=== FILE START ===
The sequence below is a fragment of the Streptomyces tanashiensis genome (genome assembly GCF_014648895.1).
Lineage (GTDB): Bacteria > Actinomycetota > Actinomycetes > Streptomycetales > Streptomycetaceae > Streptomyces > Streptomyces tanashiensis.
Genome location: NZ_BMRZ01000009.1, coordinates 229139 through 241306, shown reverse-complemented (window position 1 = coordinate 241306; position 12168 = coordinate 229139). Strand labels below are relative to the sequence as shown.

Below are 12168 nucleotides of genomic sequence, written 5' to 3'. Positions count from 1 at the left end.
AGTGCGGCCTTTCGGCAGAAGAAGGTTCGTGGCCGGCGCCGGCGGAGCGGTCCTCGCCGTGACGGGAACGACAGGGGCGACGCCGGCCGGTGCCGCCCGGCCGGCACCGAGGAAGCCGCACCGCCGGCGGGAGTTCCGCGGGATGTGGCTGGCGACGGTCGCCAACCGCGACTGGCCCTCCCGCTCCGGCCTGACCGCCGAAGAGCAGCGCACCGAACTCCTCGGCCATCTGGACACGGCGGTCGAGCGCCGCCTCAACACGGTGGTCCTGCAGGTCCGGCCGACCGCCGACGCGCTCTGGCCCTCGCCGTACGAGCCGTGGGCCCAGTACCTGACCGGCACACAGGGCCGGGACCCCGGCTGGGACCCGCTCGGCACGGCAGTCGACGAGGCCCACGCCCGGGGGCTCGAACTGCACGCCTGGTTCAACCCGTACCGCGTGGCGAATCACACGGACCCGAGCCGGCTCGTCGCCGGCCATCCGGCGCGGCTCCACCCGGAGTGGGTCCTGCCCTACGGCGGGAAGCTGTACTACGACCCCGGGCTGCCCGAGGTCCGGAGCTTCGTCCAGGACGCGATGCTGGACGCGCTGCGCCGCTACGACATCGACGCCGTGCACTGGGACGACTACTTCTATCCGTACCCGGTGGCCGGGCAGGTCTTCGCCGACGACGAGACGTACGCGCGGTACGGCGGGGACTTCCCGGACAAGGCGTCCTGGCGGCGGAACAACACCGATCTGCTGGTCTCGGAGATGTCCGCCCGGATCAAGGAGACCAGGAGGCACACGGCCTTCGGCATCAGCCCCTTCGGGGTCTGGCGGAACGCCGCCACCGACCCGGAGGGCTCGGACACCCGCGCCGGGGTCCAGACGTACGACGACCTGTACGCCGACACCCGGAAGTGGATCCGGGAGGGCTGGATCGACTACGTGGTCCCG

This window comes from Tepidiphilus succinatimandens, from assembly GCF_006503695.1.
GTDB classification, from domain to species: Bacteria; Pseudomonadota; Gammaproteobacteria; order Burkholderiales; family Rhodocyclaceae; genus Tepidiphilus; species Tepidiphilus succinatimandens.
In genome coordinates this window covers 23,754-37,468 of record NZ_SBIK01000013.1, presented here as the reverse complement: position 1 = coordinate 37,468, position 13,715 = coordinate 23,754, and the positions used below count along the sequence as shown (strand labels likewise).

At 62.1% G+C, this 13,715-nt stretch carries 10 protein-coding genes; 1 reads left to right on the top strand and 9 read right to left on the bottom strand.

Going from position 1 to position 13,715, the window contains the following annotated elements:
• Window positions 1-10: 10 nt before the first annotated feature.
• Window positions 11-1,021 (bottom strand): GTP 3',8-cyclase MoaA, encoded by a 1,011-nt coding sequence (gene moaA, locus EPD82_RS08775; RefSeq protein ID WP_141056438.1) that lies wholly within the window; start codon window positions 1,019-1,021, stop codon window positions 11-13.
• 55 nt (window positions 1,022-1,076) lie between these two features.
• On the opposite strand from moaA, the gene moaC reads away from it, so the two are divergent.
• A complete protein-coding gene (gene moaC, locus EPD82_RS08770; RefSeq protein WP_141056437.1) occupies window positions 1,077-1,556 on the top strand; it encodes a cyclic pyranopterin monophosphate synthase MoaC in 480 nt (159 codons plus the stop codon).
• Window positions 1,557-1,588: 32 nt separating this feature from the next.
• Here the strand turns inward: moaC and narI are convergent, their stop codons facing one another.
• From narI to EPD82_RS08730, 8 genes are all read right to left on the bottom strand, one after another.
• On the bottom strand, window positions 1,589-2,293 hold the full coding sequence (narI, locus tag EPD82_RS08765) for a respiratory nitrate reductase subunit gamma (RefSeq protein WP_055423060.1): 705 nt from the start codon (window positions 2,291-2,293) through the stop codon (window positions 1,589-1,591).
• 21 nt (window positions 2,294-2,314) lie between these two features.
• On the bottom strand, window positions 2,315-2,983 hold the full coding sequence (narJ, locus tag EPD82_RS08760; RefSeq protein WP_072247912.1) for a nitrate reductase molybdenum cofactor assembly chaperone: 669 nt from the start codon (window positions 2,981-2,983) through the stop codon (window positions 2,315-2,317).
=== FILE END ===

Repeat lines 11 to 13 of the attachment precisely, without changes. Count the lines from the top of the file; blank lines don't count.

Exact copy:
• Window positions 1-10: 10 nt before the first annotated feature.
• Window positions 11-1,021 (bottom strand): GTP 3',8-cyclase MoaA, encoded by a 1,011-nt coding sequence (gene moaA, locus EPD82_RS08775; RefSeq protein ID WP_141056438.1) that lies wholly within the window; start codon window positions 1,019-1,021, stop codon window positions 11-13.
• 55 nt (window positions 1,022-1,076) lie between these two features.